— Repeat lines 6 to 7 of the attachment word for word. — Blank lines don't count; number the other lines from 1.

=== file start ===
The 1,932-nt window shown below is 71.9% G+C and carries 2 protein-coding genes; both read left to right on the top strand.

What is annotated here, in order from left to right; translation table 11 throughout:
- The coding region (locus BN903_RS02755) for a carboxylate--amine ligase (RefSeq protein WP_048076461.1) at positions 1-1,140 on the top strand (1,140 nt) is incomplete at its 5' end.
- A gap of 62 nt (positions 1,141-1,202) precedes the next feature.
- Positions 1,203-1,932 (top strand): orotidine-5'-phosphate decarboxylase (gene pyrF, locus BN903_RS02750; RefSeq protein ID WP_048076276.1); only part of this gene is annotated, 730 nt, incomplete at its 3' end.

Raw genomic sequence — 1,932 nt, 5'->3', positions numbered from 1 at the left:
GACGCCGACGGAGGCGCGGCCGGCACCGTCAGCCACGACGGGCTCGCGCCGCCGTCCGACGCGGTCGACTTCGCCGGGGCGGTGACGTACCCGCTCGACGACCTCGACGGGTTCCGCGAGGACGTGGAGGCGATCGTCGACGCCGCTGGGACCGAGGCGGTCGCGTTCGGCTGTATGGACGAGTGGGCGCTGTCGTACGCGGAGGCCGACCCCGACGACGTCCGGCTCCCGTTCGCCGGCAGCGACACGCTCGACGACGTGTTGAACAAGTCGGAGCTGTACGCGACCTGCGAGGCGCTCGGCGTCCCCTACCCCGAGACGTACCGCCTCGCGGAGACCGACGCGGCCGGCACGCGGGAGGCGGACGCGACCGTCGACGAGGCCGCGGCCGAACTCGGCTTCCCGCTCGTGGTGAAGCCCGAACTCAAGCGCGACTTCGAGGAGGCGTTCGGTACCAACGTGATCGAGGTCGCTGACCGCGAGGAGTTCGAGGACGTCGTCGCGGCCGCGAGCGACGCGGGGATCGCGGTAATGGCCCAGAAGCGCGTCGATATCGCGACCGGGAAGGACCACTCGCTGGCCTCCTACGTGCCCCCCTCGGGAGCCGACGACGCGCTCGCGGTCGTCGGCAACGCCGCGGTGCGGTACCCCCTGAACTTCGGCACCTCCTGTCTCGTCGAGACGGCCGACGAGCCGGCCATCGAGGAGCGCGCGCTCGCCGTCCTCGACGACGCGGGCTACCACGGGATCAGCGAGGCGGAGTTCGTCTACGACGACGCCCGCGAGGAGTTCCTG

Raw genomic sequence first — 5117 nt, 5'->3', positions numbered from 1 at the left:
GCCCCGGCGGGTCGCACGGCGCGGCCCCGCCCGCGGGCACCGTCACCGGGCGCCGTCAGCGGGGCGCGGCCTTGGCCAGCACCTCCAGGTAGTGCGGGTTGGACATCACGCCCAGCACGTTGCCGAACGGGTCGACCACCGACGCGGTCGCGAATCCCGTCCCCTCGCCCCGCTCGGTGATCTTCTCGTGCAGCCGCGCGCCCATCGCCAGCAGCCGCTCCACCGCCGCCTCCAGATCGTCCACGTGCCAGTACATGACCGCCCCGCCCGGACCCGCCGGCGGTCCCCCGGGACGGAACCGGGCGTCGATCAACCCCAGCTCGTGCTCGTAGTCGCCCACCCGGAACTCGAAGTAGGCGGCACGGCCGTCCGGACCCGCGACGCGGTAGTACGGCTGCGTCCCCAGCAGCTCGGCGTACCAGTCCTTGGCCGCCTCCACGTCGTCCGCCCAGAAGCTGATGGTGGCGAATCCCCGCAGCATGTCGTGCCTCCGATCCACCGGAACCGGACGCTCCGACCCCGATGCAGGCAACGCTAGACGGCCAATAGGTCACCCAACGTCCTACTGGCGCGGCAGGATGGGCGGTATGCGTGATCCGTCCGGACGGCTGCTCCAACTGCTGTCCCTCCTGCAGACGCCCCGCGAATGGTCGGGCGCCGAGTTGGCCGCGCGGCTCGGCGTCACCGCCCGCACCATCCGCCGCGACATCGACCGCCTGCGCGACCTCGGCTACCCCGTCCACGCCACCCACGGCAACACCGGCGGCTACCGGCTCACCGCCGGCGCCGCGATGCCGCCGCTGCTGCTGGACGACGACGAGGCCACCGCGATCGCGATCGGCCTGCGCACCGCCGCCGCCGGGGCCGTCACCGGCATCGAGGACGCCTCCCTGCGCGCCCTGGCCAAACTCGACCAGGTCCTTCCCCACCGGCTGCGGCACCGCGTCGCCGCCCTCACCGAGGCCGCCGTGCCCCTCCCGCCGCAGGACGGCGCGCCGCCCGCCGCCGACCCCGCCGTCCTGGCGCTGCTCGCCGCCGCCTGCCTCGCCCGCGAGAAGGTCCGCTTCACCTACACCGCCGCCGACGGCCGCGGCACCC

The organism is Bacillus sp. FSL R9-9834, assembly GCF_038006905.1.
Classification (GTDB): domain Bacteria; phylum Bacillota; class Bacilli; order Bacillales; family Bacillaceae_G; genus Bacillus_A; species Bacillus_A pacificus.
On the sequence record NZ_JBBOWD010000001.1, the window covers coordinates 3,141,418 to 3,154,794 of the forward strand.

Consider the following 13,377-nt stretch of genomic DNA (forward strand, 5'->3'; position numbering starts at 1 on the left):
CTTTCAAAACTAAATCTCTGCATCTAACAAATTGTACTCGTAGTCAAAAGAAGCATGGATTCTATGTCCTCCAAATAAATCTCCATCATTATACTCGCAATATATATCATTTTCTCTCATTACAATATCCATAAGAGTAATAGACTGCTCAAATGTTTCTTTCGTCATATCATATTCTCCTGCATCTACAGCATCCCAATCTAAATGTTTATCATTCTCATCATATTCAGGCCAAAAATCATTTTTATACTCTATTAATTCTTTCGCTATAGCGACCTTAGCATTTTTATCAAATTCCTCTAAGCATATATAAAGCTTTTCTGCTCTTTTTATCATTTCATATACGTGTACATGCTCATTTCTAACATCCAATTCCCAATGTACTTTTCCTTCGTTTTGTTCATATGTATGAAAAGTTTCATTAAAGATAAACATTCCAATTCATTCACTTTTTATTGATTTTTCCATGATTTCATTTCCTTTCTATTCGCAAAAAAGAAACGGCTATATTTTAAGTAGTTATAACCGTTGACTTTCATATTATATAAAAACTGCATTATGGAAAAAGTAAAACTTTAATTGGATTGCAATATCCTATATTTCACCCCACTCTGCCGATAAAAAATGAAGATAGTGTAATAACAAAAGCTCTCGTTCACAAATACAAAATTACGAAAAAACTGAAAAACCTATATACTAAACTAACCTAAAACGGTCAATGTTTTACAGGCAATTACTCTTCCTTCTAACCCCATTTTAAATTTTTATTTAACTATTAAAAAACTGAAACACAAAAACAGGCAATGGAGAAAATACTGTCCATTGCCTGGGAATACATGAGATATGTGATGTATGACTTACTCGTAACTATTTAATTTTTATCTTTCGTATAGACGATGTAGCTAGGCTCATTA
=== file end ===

Raw genomic sequence — 1,932 nt, 5'->3', positions numbered from 1 at the left:
GACGCCGACGGAGGCGCGGCCGGCACCGTCAGCCACGACGGGCTCGCGCCGCCGTCCGACGCGGTCGACTTCGCCGGGGCGGTGACGTACCCGCTCGACGACCTCGACGGGTTCCGCGAGGACGTGGAGGCGATCGTCGACGCCGCTGGGACCGAGGCGGTCGCGTTCGGCTGTATGGACGAGTGGGCGCTGTCGTACGCGGAGGCCGACCCCGACGACGTCCGGCTCCCGTTCGCCGGCAGCGACACGCTCGACGACGTGTTGAACAAGTCGGAGCTGTACGCGACCTGCGAGGCGCTCGGCGTCCCCTACCCCGAGACGTACCGCCTCGCGGAGACCGACGCGGCCGGCACGCGGGAGGCGGACGCGACCGTCGACGAGGCCGCGGCCGAACTCGGCTTCCCGCTCGTGGTGAAGCCCGAACTCAAGCGCGACTTCGAGGAGGCGTTCGGTACCAACGTGATCGAGGTCGCTGACCGCGAGGAGTTCGAGGACGTCGTCGCGGCCGCGAGCGACGCGGGGATCGCGGTAATGGCCCAGAAGCGCGTCGATATCGCGACCGGGAAGGACCACTCGCTGGCCTCCTACGTGCCCCCCTCGGGAGCCGACGACGCGCTCGCGGTCGTCGGCAACGCCGCGGTGCGGTACCCCCTGAACTTCGGCACCTCCTGTCTCGTCGAGACGGCCGACGAGCCGGCCATCGAGGAGCGCGCGCTCGCCGTCCTCGACGACGCGGGCTACCACGGGATCAGCGAGGCGGAGTTCGTCTACGACGACGCCCGCGAGGAGTTCCTG